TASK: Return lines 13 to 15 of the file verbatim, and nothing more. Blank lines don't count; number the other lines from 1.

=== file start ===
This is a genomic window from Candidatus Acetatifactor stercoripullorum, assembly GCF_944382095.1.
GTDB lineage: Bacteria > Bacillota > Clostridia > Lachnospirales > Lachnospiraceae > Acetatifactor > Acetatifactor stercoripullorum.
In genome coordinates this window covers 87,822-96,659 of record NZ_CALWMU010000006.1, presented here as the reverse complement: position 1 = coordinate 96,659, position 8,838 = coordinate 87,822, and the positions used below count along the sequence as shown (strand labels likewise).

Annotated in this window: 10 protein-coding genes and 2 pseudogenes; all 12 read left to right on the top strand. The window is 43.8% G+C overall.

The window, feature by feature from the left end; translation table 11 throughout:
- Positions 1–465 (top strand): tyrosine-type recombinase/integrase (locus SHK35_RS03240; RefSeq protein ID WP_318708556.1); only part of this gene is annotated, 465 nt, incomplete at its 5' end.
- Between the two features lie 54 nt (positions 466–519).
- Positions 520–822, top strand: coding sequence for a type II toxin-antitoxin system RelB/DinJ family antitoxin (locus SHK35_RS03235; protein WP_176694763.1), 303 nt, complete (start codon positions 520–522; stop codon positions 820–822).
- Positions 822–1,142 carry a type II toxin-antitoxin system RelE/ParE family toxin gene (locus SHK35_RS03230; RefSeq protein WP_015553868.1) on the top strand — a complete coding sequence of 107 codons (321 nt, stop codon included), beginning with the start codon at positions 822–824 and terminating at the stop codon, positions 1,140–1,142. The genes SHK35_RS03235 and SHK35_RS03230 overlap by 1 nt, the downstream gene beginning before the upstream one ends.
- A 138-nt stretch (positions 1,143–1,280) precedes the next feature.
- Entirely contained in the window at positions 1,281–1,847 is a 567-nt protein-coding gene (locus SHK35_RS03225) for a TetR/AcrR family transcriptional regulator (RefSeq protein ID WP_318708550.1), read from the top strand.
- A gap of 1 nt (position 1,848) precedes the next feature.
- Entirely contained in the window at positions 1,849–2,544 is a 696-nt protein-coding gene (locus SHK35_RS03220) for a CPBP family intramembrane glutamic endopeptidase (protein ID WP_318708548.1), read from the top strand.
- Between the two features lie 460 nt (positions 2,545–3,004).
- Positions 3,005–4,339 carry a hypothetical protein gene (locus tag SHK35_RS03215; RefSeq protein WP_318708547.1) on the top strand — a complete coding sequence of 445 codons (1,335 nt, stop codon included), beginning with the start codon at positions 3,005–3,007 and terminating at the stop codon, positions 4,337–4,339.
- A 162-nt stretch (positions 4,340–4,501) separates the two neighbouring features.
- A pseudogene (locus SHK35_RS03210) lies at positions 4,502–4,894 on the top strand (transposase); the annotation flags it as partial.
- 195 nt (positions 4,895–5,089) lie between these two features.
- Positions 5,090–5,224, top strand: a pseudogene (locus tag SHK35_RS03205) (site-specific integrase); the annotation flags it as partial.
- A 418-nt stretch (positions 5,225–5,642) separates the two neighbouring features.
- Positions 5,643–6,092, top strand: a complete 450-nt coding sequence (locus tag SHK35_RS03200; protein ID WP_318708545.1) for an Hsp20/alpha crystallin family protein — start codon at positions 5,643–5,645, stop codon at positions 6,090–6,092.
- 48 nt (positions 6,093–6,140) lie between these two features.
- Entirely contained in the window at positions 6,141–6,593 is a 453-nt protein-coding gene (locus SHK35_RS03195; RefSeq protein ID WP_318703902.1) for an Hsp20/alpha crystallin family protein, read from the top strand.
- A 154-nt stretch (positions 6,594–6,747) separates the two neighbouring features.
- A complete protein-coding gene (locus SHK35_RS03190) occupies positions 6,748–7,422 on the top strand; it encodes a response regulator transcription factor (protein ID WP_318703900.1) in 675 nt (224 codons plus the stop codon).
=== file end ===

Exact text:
- Entirely contained in the window at positions 1,849–2,544 is a 696-nt protein-coding gene (locus SHK35_RS03220) for a CPBP family intramembrane glutamic endopeptidase (protein ID WP_318708548.1), read from the top strand.
- Between the two features lie 460 nt (positions 2,545–3,004).
- Positions 3,005–4,339 carry a hypothetical protein gene (locus tag SHK35_RS03215; RefSeq protein WP_318708547.1) on the top strand — a complete coding sequence of 445 codons (1,335 nt, stop codon included), beginning with the start codon at positions 3,005–3,007 and terminating at the stop codon, positions 4,337–4,339.